The director of the Defense Intelligence Agency (DIA), U.S. Army Lt. Gen. Ronald L. Burgess, has gone on public record declaring that China is preparing for future warfare in space.
The Chinese have not tried to hide their ambition to become the world’s only superpower. They have set a course they believe will occult the power of their primary adversaries, the Russian Federation and the United States of America. A significant part of their game plan involves mastery and domination of space: both near Earth orbit and the Moon.
The newest information, released in the form of a warning from the DIA, outlines China’s emerging capabilities in the areas of cyber warfare and anti-satellite offensive weaponry.
While China touts its space program as non-military, the DIA and other intelligence networks scoff at the claim. Countering China’s civilian posturing with its space program, Burgess asserts: “The space program, including ostensible civil projects, supports China’s growing ability to deny or degrade the space assets of potential adversaries and enhances China’s conventional military capabilities.”
The DIA chiefs assessment of the Chinese threat was reported by military and intelligence journalist BIll Getz in freebeacon.com, an Internet news source that reports primarily on breaking news in Washington, D.C.
China ascends while America descends
As America winds down its manned space program and future goals, China is ramping theirs up. The Chinese have created a step-by-step blueprint to achieve domination of near Earth orbit and construct their own ambitious space station. Although advertised as a civilian project, the space station will be built and manned by military astronauts.
Following the orbiting station, the Chinese will mount an aggressive manned lunar program with the intention of gaining a permanent foothold on the Moon and establishing one or more military bases there.
“China’s successfully tested a direct ascent anti-satellite weapon (ASAT) missile and is developing jammers and directed-energy weapons for ASAT missions,” Burgess is quoted as saying. “A prerequisite for ASAT attacks, China’s ability to track and identify satellites is enhanced by technologies from China’s manned and lunar programs as well as technologies and methods developed to detect and track space debris.”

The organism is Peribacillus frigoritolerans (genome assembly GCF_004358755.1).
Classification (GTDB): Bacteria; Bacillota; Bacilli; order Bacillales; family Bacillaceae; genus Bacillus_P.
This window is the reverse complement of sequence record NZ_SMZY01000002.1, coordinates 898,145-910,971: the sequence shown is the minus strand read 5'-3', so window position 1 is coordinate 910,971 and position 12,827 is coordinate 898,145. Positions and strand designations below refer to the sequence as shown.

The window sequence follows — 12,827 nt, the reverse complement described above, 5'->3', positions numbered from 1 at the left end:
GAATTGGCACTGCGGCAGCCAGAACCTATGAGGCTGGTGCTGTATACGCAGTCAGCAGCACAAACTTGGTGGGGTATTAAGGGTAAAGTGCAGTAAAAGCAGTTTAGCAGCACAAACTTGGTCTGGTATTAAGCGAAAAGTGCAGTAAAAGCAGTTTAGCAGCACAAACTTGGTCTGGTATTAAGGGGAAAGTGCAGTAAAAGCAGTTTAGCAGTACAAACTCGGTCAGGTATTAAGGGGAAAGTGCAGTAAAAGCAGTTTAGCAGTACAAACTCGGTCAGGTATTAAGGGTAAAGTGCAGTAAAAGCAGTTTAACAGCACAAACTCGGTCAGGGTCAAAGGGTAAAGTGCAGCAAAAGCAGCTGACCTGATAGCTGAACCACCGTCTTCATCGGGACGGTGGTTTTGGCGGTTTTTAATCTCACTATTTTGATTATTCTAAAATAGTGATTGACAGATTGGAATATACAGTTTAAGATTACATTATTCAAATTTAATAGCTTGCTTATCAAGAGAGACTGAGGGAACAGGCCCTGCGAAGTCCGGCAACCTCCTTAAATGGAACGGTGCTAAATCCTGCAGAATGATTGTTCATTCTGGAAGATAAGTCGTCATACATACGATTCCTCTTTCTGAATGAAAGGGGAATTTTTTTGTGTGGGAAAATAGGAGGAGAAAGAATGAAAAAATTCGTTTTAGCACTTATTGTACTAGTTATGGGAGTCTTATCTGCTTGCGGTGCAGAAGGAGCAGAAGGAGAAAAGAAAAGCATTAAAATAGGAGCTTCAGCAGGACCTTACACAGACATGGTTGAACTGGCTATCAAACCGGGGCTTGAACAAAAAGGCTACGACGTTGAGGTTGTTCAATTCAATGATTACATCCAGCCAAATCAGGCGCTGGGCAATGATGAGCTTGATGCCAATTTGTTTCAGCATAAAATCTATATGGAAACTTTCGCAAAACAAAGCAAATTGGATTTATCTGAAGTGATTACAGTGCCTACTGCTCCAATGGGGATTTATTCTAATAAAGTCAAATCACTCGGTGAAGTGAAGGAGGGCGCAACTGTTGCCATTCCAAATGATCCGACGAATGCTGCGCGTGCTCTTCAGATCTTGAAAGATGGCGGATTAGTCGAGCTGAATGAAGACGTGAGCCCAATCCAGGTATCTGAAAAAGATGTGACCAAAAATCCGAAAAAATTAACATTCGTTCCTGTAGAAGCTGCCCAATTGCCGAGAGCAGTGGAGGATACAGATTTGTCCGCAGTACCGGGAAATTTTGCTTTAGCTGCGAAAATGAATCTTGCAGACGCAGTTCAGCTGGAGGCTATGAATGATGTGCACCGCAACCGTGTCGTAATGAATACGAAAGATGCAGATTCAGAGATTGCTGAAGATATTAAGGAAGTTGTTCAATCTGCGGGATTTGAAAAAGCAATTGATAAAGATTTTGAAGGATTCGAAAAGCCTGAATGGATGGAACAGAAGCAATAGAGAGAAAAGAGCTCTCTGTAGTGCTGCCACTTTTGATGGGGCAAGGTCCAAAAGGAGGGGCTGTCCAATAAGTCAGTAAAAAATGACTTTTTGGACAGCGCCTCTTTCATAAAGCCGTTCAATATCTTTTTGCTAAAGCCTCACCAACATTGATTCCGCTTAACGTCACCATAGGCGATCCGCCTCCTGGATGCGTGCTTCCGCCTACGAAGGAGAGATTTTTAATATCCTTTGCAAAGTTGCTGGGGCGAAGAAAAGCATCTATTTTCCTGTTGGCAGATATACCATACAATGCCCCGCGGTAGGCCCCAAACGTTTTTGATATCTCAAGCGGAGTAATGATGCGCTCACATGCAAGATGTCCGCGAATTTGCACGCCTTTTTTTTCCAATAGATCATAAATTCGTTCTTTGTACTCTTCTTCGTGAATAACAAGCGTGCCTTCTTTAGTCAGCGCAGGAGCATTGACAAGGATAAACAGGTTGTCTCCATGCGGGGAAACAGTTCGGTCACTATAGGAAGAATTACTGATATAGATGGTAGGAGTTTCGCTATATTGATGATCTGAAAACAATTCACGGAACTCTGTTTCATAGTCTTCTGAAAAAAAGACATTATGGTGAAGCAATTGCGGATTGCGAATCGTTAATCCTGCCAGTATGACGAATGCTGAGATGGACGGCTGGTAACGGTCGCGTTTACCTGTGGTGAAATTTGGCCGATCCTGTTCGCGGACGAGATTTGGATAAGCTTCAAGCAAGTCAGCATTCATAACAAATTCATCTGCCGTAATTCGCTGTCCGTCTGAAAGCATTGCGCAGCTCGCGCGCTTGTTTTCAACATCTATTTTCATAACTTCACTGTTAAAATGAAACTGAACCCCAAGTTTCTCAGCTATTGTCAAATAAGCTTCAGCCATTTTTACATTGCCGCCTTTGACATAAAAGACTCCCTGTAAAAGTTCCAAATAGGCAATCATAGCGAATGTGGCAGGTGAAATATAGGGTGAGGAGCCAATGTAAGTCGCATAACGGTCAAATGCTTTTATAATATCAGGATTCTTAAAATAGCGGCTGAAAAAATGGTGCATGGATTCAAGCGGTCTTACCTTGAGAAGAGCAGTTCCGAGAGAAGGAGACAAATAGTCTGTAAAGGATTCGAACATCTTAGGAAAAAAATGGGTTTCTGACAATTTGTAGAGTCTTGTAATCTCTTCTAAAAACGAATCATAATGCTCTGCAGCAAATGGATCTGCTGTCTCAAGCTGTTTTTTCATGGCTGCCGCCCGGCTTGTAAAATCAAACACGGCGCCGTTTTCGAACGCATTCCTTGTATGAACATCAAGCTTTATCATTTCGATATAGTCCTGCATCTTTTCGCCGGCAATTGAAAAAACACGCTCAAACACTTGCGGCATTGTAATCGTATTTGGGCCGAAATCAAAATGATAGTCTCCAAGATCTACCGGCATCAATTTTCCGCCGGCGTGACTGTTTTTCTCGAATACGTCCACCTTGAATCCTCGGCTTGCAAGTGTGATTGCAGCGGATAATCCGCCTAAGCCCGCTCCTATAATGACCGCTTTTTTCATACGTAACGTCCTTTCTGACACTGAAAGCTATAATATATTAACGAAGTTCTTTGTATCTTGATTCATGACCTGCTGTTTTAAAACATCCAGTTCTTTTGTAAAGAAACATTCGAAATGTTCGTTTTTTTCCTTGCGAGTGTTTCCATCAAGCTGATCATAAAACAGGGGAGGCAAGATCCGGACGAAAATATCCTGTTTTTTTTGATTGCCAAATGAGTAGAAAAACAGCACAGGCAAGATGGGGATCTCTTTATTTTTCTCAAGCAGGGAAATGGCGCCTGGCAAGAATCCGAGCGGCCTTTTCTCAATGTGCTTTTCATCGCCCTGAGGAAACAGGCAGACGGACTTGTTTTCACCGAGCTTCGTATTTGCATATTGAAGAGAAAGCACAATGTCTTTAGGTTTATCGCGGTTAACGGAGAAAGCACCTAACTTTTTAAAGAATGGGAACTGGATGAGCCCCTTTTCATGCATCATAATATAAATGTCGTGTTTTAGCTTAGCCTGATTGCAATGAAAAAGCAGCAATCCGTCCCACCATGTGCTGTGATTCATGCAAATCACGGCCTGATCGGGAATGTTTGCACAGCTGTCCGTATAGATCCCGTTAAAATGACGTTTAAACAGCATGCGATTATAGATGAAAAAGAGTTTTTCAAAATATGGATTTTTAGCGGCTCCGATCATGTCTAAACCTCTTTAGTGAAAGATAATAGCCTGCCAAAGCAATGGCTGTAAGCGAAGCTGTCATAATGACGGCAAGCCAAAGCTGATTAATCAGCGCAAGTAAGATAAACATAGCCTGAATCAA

China is definitely testing its near Earth space warfare abilities. Besides the well-publicized destruction of their own test satellite, evidence emerged during the last quarter of 2011 that China may have attacked a U.S. satellite through cyber warfare. The US-China Economic and Security Review Commission issued their report with specific evidence that China may have interfered with the Terra EOS AM-1 Earth observation satellite twice.
Although not publicly expressing their growing concern over China’s accelerated space presence, the Russian Federation is worried about China becoming the dominant power in space. Moscow has also admitted nervousness over the idea that the Chinese may reach the Moon before Russian cosmonauts and establish a military presence.
Theoretically, a military base on the Moon—the ultimate military high ground—could checkmate both Russia’s and America’s earthbound military forces and swing the balance of power wildly towards China’s favor.
Both Russia and America know that the Moon is China’s ultimate goal and why the nation of the rising dragon desires it.
Russia is also aware that China’s new Beidou global positioning system satellites can be easily utilized for military purposes such as tracking ships and enabling highly accurate targeting capabilities of enemy assets during any future war.
Like the Russians, the Pentagon too has expressed deep concern as the Chinese military could use the Beidou GPS system to track and target America’s naval fleet, including U.S. supercarriers. During late 2010 China began deploying its Dong Feng 21D cruise missiles designed to take out carriers.
Proposals shot down
Three times in the past two years Russia has proposed joint missions with NASA. One for a large expansion of the existing space station, another for lunar exploration, and the boldest: a plan to build gigantic nuclear-powered spacecraft in orbit that could regularly shuttle to the Moon and open up Mars for colonization. The Russian space agency, Roscosmos, even took the extraordinary step of meeting with NASA officials in a bid to sell their idea.
But the daring plan was dead on arrival. Although the Russian delegation was warmly recieved by NASA officials, the present administration has little vision for lunar and Martian colonies and seems to have turned a deaf ear towards the warnings coming from the Pentagon and intelligence community about China’s ominous march towards the Moon.
Frustrated, Russia has turned to the European Space Agency and India with a watered down version of their original plan.
Meanwhile, China forges ahead.